Edward Weihe, a Fairfield police sergeant, testified he received permission from the defendant to enter the vehicle to retrieve the defendant’s identification. After opening the door, he detected a ‘‘strong odor of marijuana.’’ The truck was searched by Weihe and a police canine but no contraband was found aside from some leafy residue on the floor of the cab. Weihe testified he ‘‘deduced’’ that the defendant had planned to use the truck to transport the windows that the defendant had attempted to steal.

After hearing argument from the parties, the court issued an oral decision. It found that Gonzalez had observed the defendant take the skylight windows from the store, provide a fraudulent receipt to the cashier and proceed past the last point of sale. The court found that this conduct amounted to a larceny. It then concluded ‘‘some kind of vehicle’’ was necessary to remove the items from the store. Specifically, the court stated: ‘‘So, in terms of my conclusions of law, I find that the evidence does show that the defendant did commit the crime of larceny, that he was lawfully arrested by the Fairfield Police Department based on the complaint of [The] Home Depot and that the truck, the Ford F-250 pickup truck, red in color, was lawfully seized. I further find that the truck was intended [to be] use[d] to complete this crime of larceny. Larceny involves the permanent retention of the property from the owner [with the intent] to permanently retain it. You can’t leave it in the parking lot. You’ve got to take it someplace else to sell it or use it or whatever or [fraudulently] return it and I find that the truck would be an integral part of that scheme. And so I do find that the truck was a nuisance under the in rem statute.’’[3] The court ordered that the truck be turned over to the Fairfield Police Department. This appeal followed.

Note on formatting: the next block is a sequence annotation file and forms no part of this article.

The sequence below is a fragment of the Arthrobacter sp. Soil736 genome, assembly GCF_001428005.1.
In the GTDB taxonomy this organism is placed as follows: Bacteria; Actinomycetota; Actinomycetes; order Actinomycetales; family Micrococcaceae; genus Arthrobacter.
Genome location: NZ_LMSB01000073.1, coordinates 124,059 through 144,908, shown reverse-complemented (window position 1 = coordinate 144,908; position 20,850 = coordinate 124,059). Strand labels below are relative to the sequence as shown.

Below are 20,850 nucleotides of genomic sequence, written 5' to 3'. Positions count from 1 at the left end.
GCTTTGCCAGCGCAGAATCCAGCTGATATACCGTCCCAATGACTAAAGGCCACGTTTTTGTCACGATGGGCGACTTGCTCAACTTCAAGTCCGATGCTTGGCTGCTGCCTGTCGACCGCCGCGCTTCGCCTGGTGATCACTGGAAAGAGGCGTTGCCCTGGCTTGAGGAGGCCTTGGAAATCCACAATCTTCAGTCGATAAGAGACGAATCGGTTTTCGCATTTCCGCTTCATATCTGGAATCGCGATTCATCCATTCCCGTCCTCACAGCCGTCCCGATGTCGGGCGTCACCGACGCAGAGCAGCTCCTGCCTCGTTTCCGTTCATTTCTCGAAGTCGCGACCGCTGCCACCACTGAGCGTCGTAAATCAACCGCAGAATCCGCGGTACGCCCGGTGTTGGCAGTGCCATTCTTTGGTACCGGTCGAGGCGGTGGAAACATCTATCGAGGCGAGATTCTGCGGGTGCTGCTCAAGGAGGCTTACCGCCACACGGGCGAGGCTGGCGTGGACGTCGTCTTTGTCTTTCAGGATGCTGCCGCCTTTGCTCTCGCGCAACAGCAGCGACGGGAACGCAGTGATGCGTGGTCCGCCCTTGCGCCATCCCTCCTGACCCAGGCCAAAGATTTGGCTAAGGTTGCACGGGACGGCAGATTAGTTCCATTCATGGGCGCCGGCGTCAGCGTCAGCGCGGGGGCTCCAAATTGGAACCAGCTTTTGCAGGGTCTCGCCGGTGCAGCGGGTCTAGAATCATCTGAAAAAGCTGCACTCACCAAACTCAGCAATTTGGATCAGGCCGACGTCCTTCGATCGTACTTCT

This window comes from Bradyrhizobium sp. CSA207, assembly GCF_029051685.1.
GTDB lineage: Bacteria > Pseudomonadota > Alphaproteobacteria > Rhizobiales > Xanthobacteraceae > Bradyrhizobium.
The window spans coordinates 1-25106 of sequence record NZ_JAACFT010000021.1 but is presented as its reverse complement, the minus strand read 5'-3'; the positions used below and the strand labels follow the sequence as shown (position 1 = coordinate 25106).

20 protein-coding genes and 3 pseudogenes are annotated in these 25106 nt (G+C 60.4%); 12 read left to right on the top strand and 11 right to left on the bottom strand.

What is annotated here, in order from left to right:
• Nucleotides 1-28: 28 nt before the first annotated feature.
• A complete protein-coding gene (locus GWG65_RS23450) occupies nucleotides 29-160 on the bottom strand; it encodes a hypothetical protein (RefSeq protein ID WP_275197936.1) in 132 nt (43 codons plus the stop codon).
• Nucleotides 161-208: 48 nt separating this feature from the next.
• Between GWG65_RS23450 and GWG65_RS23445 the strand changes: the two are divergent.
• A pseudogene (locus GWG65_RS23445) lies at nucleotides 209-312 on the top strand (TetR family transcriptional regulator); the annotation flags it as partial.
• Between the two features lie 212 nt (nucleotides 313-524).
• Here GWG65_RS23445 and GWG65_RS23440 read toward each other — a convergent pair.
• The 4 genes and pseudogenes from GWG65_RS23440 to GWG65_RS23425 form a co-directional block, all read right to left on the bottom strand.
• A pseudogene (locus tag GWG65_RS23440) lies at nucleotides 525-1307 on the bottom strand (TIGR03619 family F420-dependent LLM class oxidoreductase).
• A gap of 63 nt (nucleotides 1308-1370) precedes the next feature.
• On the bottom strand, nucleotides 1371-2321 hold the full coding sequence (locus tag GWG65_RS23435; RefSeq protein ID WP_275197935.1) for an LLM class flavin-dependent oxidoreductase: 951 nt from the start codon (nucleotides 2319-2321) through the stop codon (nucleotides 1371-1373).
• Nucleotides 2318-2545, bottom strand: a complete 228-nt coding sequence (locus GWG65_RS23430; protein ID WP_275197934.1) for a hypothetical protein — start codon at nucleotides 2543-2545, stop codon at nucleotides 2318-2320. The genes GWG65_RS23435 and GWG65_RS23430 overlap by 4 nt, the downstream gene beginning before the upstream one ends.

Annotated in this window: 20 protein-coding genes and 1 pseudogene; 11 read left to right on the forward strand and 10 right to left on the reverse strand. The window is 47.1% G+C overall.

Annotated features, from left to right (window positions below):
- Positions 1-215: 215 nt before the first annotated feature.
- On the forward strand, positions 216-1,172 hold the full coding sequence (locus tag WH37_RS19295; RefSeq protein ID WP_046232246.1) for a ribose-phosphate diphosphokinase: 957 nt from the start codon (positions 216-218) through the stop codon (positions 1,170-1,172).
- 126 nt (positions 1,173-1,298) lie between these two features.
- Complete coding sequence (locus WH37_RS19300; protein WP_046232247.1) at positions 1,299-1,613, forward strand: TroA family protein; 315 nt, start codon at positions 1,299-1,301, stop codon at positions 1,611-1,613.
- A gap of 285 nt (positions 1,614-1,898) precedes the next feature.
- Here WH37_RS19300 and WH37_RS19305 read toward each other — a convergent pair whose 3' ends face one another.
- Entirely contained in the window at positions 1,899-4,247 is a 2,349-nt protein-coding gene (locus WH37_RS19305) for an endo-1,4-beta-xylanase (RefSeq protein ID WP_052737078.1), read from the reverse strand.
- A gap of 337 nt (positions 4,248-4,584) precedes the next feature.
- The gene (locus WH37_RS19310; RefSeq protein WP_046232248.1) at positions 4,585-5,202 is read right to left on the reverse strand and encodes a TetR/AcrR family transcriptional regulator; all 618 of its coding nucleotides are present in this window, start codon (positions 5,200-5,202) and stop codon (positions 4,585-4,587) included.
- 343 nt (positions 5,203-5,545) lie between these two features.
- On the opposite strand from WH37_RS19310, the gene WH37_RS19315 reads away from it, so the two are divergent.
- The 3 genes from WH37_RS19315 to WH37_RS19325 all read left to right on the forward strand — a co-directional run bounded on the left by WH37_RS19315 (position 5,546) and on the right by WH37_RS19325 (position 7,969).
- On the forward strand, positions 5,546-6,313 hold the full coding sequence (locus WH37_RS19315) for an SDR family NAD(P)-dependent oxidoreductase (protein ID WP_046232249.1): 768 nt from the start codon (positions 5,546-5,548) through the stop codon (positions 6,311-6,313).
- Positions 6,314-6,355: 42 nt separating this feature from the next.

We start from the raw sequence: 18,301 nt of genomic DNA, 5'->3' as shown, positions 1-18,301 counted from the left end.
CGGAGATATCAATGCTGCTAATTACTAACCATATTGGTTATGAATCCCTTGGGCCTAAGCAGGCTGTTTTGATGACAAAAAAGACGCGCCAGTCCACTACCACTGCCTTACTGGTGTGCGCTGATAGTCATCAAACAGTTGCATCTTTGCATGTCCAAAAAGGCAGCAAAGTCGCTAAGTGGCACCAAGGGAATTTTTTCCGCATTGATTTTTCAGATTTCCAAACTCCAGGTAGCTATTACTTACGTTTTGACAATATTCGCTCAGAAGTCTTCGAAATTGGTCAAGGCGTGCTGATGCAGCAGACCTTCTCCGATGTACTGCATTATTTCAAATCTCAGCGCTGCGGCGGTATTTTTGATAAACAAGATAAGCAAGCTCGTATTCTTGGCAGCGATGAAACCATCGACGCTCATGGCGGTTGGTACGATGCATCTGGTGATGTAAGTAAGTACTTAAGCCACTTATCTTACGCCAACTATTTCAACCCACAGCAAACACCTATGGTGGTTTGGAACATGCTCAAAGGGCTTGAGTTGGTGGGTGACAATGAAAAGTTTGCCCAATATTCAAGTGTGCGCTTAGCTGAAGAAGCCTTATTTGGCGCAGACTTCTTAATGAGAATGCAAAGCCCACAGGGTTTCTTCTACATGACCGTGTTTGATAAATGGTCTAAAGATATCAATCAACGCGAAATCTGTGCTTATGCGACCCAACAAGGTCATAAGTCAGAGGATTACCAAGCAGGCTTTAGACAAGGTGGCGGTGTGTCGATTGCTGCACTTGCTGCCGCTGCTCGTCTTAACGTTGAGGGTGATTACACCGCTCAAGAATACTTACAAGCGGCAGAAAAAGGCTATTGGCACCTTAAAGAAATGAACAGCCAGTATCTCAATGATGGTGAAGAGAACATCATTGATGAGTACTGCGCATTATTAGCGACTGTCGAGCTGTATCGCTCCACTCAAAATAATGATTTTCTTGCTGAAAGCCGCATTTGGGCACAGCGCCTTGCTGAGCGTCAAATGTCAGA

On appeal, the defendant claims that the state failed to comply with a discovery order from July or August, 2012. The state counters that the record is inadequate to review this claim because the defendant failed to file any transcripts from 2012, and the court file does not contain a motion filed in that time period. Additionally, the state argued that there is nothing in the record that such an order was entered by the court.

As the appellant, the self-represented defendant[4] bore the burden of providing this court with an adequate record. Diaz v.Manchester Memorial Hospital, 161 Conn.App. 787, 797 n.7, A.3d (2015); Practice Book § 61-10. He failed to sustain this burden. In the absence of an adequate record, we can engage only in speculation and conjecture, which have no place in appellate review. Passalugo v.Guida-Seibert Dairy Co., 149 ...


Buy This Entire Record For $7.95

Download the entire decision to receive the complete text, official citation,
docket number, dissents and concurrences, and footnotes for this case.

Learn more about what you receive with purchase of this case.